We reached a Kazak hut at nine and stayed there till four in the morning. The most attractive Kazak woman I have seen yet climbed out of bed to make us tea. She made the usual coy remarks about Kitaiski and me and offered us her bed. How did I dare travel without, my husband and with another man? Kitaiski explained that it was because we were both ‘educated,’ which was a little beyond her comprehension.
I get awfully annoyed at not being able to talk. There are so many things I want to know. Of course, traveling with six men, not being able to talk with them has been in a way a protection, especially against a good many embarrassing conversations. They are pretty crude animals and the Kazak women in the huts where we have stopped are certainly not much in the way of chaperones. They seem to be completely unmoral creatures.
I had heard of travelers being embarrassed by the hospitality of Kazak households which pressed upon them the services of their women and were offended if they were not accepted, and that any Kazak woman was considered to be at the disposal of any passing traveler, and from bits I did understand of the conversations of the drivers .1 can well believe this to be true.
While we were drinking tea at two in the morning, just before our start, Kitaiski asked me if I had heard this woman chattering to him in the night. It seemed that, although he was my protector, he had been quite willing to forsake my company for hers. She, however, had even refused to eat with him, saying that this was the fast of Ramazan and therefore it was against her religion. He had tried to persuade her, saying that it would n’t matter, as her man was away and would n’t know she had broken the fast, but much to his surprise she still refused.
We reached here at nine, ‘here’ being the home of our driver, a white plaster house heavily beamed but furnished inside much like the Kazak huts. His wife has three children, a three-day-old baby, a cute small boy who looks like his father, and a yellowhaired, blue-eyed little girl who looks like hospitality to a Russian traveler.
The driver had promised to get us to Bakti on the Turkestan border tonight, but home seems to be proving too inviting, as it is now after noon and we still have forty miles to go.
Our new sledges have no bells. I miss them.
BAKTI, February 22
The Turkestan border at last, and only twelve miles across the border is Chuguchak. After all, Chuguchak is probably an ordinary little town. Its importance has assumed ridiculously undue proportions in my mind ever since the day in Peking when this reunion was arranged, and has increased in magnitude during the months of waiting for the wireless message which would set the date for me to start; and as the difficulties of the journey have accumulated it has assumed the significance of a Mecca or a Jerusalem or a rainbow’s end.
And now that I am almost there I have a sinking fear. Perhaps the journey’s end will be an anticlimax after all, and my pot-of-gold husband not arrived. So I’m trying not to be too excited. But it is exciting. And how can Kitaiski be so casual? He has gone off now to find us another sleigh, as the ones we have are not allowed to cross the border.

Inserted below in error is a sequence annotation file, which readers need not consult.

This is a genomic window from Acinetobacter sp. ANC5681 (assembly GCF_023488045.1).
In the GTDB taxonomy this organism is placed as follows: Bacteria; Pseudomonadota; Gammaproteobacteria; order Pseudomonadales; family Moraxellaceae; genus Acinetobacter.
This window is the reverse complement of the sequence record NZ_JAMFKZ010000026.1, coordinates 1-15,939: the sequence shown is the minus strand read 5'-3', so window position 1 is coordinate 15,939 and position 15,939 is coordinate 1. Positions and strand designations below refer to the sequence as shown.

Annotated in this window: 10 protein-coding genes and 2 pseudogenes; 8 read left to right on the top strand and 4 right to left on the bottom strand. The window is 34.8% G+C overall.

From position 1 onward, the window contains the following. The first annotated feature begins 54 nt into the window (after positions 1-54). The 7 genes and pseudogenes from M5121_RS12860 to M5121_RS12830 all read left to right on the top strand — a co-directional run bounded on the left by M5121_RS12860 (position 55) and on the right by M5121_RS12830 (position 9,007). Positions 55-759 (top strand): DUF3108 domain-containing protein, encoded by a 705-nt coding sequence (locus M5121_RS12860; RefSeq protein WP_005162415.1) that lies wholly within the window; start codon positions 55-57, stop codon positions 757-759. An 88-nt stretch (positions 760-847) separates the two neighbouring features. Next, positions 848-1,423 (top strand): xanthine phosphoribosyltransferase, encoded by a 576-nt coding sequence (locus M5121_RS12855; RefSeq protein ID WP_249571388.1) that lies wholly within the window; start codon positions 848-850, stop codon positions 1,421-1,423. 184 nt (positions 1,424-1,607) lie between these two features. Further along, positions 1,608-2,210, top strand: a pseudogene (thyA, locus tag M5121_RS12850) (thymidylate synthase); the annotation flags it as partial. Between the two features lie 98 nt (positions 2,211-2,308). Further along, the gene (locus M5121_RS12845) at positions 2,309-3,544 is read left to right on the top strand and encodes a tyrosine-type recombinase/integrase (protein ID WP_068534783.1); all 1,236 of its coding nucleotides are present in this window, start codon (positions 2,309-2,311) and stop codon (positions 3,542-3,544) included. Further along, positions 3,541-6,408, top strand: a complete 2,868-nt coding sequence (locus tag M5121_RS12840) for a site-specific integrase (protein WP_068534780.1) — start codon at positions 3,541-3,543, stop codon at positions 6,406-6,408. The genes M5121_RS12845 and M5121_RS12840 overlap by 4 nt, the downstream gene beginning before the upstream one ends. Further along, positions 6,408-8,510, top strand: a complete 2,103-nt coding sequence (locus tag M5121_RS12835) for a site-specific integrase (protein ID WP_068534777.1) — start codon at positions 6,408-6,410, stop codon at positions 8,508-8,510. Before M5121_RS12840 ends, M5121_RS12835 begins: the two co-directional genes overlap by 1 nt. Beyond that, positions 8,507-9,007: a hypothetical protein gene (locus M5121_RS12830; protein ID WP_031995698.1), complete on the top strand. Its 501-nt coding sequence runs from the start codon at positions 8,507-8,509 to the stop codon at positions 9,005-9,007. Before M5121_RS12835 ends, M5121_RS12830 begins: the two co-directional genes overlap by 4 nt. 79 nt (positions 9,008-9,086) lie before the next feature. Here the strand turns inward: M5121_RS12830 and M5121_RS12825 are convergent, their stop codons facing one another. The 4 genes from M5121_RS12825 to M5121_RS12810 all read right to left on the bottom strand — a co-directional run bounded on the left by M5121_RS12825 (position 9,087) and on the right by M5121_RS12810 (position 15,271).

Bakti is a fair-sized town, and I hoped vainly to the end that here 1 might clean up a bit for Chuguchak, having changed no clothes and scarcely washed for sixteen days. But here we have still the inevitable one-roomed Kazak house with much too large an audience for anything of the sort.
Even yet I don’t dare count on reaching my journey’s end to-night. There are still two possible obstacles to delay me: the Russian border officials, for my visa has expired, and the Turkestan border officials, for foreigners are none too welcome in that stronghold of the Middle Ages and I don’t know yet how Owen has been received.
It is silly how I always think of Chuguchak as my ' journey’s end ’ when really it is only the beginning. But all the difficulties of the little-traveled roads through Turkestan and across the Himalayas, and even the trips we are planning that no white woman has done before, seem so simple when I’ll be no longer a ‘woman traveling alone.’
CHUGUCHAK, February 23
I must mail these letters to you quickly while I still have an envelope large enough to contain them, and I hope you’ll read the last one first to know that I am here.
There were two impatient hours at the Russian customs while the officials looked at everything I owned. They’d never seen so many nice and interesting things before and had to ask a great many questions. I even put on a demonstration of how solidified alcohol burns. But there was no trouble about either my things or my expired visa.
Then we trotted out across the snow fields to the Gate of Turkestan, which was a wrecky-looking pai-lou of unpainted crumbling wood across the road between two ramshackle shanties. We went into one of the shanties, a small room full of what looked like ordinary Chinese coolies all chattering and drinking tea. One of them, at a table, seemed to be able to read and write, for he inspected our documents and asked many questions and exhibited the queer American passport to all his pals, who tried four ways up to read the words and then decided they were foreign characters; then he remembered he had orders to admit me.
Then two hours across snow fields toward black and white mountains at the foot of which was Chuguchak. Then into muddy streets, and Kitaiski scouting about to discover if Owen had arrived, while I waited perched on the loaded sleigh, and Owen coming round the corner — and there was Chuguchak.